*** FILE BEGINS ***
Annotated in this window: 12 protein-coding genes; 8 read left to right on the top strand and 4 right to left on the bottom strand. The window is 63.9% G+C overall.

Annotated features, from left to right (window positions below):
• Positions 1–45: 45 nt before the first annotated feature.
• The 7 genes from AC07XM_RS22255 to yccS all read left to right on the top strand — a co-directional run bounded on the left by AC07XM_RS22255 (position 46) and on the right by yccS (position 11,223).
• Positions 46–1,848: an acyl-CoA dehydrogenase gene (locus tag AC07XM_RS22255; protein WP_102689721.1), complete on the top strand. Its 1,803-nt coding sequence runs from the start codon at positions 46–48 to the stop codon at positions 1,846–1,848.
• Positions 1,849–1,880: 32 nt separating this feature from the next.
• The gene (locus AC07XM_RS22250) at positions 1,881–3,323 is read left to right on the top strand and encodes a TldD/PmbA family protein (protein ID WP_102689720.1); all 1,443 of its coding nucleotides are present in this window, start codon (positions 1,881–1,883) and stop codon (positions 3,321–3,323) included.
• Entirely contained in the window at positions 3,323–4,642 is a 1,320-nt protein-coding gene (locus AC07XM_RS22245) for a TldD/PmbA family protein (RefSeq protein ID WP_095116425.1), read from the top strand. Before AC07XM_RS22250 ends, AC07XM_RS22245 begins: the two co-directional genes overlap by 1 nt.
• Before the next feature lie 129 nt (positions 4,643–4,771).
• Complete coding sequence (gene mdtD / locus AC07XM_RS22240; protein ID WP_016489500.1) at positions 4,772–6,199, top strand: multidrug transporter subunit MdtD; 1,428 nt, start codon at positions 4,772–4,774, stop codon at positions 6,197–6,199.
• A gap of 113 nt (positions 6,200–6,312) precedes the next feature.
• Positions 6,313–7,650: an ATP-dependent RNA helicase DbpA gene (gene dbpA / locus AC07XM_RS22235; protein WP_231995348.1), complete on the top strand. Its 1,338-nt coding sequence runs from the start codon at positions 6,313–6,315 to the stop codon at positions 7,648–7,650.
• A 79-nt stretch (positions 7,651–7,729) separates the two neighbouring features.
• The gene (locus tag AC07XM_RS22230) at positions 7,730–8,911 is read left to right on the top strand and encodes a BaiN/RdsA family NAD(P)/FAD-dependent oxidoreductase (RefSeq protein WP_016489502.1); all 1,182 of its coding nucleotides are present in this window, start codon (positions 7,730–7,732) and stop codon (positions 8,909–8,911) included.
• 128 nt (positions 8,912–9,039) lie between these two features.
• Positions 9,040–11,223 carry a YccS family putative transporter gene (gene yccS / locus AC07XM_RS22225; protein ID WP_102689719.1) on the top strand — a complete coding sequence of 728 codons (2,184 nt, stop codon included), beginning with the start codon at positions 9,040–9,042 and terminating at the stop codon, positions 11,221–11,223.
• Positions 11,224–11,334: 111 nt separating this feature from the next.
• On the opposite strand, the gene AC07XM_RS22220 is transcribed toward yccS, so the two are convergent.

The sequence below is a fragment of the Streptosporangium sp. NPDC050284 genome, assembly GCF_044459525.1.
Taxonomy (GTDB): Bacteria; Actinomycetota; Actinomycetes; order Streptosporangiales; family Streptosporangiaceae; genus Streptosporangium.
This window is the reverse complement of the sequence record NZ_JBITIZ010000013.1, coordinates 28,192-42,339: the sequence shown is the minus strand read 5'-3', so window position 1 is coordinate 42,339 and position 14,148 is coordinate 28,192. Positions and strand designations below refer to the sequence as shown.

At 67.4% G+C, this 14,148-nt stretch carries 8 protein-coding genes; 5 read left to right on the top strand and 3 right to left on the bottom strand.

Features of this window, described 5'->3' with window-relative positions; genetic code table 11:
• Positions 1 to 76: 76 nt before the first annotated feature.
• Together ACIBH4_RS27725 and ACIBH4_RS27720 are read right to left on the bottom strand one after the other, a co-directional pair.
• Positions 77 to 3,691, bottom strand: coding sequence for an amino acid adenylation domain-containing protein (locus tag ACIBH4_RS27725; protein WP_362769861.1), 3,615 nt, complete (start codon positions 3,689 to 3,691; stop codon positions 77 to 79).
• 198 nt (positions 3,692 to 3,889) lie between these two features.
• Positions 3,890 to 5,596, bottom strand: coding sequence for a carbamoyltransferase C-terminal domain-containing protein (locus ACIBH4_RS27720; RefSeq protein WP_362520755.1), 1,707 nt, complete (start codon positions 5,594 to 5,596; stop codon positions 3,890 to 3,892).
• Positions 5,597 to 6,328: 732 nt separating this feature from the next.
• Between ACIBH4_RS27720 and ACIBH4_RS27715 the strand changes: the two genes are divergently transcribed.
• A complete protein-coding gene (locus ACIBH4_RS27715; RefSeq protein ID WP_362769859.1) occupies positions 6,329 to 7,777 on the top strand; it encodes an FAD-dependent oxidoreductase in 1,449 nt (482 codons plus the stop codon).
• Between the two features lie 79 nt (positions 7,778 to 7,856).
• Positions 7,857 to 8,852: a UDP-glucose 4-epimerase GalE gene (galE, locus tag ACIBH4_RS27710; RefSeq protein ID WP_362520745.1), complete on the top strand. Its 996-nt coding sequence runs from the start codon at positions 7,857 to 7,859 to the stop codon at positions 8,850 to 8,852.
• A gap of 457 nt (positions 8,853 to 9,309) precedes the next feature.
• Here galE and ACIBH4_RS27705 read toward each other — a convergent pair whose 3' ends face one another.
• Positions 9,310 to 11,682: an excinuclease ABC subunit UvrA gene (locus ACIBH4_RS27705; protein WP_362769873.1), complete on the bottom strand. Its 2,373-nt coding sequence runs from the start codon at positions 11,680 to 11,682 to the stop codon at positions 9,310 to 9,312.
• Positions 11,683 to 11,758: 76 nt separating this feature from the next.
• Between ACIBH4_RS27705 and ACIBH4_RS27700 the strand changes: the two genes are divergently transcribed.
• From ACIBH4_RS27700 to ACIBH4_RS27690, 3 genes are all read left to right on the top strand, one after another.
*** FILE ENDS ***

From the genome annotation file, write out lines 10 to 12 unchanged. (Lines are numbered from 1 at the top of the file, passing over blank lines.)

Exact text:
• Complete coding sequence (gene mdtD / locus AC07XM_RS22240; protein ID WP_016489500.1) at positions 4,772–6,199, top strand: multidrug transporter subunit MdtD; 1,428 nt, start codon at positions 4,772–4,774, stop codon at positions 6,197–6,199.
• A gap of 113 nt (positions 6,200–6,312) precedes the next feature.
• Positions 6,313–7,650: an ATP-dependent RNA helicase DbpA gene (gene dbpA / locus AC07XM_RS22235; protein WP_231995348.1), complete on the top strand. Its 1,338-nt coding sequence runs from the start codon at positions 6,313–6,315 to the stop codon at positions 7,648–7,650.